AnimalScan has been performing MRI’s on dogs, cats, and the occasional zoo animal for over 15 years. No one comes close to providing the service, safety and diagnostic capability for your pets like we do.  Care of your pet is supervised by a Board Certified Veterinary Anesthesiologist and MRI results are interpreted by our Board Certified Veterinary Radiologists.  To insure the best care and imaging possible, our staff includes experienced licensed MRI technologists and veterinary technicians.

We use state-of-the-art Siemens 1.5 tesla MRIs, similar to what you would experience in human medicine.  We used specialized MRI compatible anesthesia monitoring equipment and modern anesthesia techniques to insure the safest possible experience for your pet during the scan.

What is MRI?

Magnetic Resonance Imaging (MRI) is a painless way to look inside the body without x-rays. It uses a powerful magnet, radio waves and a computer to produce remarkably detailed images of internal tissues and organs. Because MRI can show problems that cannot be seen with other diagnostic imaging techniques, it has rapidly become the most powerful diagnostic imaging modality in human medicine. Up to now, high costs have limited its use in veterinary medicine.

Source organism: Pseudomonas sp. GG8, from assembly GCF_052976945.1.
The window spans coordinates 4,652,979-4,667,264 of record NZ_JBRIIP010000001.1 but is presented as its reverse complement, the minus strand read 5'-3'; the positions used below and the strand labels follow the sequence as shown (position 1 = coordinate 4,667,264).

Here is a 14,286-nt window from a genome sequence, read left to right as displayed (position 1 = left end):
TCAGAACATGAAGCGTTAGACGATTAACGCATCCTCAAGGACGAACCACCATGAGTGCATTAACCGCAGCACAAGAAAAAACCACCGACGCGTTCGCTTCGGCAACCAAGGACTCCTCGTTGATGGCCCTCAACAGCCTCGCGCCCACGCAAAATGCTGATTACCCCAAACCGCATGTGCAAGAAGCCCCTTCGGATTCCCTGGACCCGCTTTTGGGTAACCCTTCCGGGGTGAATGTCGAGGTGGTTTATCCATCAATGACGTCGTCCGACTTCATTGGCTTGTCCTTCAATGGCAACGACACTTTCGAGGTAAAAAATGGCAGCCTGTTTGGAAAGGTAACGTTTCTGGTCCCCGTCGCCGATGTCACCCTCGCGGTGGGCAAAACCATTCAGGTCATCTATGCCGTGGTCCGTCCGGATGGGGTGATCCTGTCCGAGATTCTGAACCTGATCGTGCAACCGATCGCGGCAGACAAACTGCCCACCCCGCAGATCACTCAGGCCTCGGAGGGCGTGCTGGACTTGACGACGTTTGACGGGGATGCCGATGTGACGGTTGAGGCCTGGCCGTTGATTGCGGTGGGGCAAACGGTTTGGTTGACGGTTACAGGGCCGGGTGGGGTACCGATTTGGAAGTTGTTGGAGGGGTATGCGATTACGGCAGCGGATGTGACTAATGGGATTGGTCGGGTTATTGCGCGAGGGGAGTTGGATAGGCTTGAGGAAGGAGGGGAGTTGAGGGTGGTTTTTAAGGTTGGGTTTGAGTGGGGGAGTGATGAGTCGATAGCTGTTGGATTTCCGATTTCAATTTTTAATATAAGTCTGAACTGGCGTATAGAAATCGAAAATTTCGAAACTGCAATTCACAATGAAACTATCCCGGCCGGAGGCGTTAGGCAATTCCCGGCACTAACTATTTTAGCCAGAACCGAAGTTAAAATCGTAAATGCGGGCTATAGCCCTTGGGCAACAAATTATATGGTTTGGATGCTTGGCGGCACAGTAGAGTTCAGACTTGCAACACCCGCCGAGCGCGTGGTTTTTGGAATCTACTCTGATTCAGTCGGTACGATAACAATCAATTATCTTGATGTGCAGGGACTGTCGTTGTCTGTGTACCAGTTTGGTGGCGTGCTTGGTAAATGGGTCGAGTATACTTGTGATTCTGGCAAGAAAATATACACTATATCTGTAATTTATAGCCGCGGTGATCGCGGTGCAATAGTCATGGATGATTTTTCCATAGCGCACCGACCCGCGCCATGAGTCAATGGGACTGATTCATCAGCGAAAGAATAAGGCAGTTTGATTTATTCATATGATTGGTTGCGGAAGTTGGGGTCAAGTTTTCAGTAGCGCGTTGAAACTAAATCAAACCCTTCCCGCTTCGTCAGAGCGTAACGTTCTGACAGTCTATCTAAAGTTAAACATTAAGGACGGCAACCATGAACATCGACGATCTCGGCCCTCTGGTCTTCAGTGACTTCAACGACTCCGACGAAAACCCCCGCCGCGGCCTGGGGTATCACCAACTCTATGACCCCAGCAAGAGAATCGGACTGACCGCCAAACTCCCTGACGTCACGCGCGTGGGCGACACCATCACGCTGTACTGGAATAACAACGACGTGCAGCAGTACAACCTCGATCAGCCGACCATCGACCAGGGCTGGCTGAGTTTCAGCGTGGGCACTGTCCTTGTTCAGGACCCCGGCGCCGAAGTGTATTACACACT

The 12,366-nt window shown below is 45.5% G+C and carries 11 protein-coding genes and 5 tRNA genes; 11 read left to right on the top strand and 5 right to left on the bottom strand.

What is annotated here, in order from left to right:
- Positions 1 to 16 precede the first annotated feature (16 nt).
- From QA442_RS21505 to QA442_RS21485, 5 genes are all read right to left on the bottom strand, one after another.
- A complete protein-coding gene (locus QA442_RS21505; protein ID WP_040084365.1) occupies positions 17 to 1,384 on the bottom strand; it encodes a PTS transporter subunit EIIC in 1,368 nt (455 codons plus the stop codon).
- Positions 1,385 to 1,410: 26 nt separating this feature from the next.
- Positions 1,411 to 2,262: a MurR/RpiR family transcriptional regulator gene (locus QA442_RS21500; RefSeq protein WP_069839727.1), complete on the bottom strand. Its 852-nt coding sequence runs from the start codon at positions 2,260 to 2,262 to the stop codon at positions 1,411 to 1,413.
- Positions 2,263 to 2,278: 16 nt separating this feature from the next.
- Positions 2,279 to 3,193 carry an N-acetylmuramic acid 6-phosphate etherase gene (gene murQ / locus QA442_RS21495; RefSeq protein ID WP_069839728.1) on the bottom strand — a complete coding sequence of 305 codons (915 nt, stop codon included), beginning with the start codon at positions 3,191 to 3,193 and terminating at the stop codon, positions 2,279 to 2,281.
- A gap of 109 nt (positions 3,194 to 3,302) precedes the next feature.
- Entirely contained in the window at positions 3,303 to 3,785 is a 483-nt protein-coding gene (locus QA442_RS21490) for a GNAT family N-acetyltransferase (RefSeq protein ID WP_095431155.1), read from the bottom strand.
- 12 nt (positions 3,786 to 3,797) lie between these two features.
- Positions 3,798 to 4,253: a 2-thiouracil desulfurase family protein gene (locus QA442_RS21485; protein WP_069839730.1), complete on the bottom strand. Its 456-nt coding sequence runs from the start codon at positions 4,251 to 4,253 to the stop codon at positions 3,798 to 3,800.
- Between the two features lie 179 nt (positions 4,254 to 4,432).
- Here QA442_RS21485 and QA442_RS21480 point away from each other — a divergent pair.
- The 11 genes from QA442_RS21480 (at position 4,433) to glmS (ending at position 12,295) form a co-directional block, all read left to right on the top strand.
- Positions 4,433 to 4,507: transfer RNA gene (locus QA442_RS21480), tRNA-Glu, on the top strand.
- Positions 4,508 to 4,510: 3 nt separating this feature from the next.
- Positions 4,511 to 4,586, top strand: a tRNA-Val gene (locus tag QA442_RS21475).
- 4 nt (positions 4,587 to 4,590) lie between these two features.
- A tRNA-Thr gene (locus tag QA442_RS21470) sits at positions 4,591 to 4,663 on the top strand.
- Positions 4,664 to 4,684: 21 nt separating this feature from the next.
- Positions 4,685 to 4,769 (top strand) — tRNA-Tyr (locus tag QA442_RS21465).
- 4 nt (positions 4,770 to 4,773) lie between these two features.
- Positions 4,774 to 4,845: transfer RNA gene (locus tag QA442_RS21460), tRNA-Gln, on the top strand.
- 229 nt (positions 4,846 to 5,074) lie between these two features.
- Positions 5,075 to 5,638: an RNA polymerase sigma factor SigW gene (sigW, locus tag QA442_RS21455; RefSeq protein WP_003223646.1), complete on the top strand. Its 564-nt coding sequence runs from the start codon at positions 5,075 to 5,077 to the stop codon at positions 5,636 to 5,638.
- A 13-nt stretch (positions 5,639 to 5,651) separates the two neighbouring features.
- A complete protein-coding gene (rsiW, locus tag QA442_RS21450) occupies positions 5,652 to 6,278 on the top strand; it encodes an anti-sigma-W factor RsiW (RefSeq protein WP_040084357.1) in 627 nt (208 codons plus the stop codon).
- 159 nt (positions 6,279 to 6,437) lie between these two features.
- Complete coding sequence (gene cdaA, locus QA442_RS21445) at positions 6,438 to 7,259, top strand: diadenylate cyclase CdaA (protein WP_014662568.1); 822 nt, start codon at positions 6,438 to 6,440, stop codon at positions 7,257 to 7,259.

Are there any risks with MRI studies?

MRI is a very safe procedure. The magnetic field and the radio waves have no known harmful effects.  To get the best images possible, your pet must remain completely still during the scan and so we require general anesthesia for all pets undergoing MRI.   Anesthesia is supervised by our Board Certified Veterinary Anesthesiologist and performed with the assistance of our veterinary technician and DVMs.

MRI, and metallic objects.

Pets occasionally have internal metallic objects (bone plates, pins and wires used to repair fractures) or BB shots at various locations. These are rarely dangerous for the patient but they can cause large image artifacts (where we cannot see the anatomy) that may make MRI studies undiagnostic.  Please tell us if your pet has any metal in their body that you are aware of. Microchips will not be damaged and are only an issue in very small patients in proximity to the area of interest, where they create image distortion.

When will I get the results of the MRI?

Hundreds of images and a large amount of information are obtained during one MRI exam. Once the MRI exam is completed, a Board Certified Veterinary Radiologist will review the images and provide a detailed report for your veterinarian.  We email the MRI report to your DVM by the next business day (sooner for emergency scans).  Please contact your referring veterinarian directly for final results of the MRI scan.  We also send your veterinarian a link to MRI images for their review.  If you would like to see the images, then provide us with an email and we will be happy to send you a link to images from your pets MRI scan.

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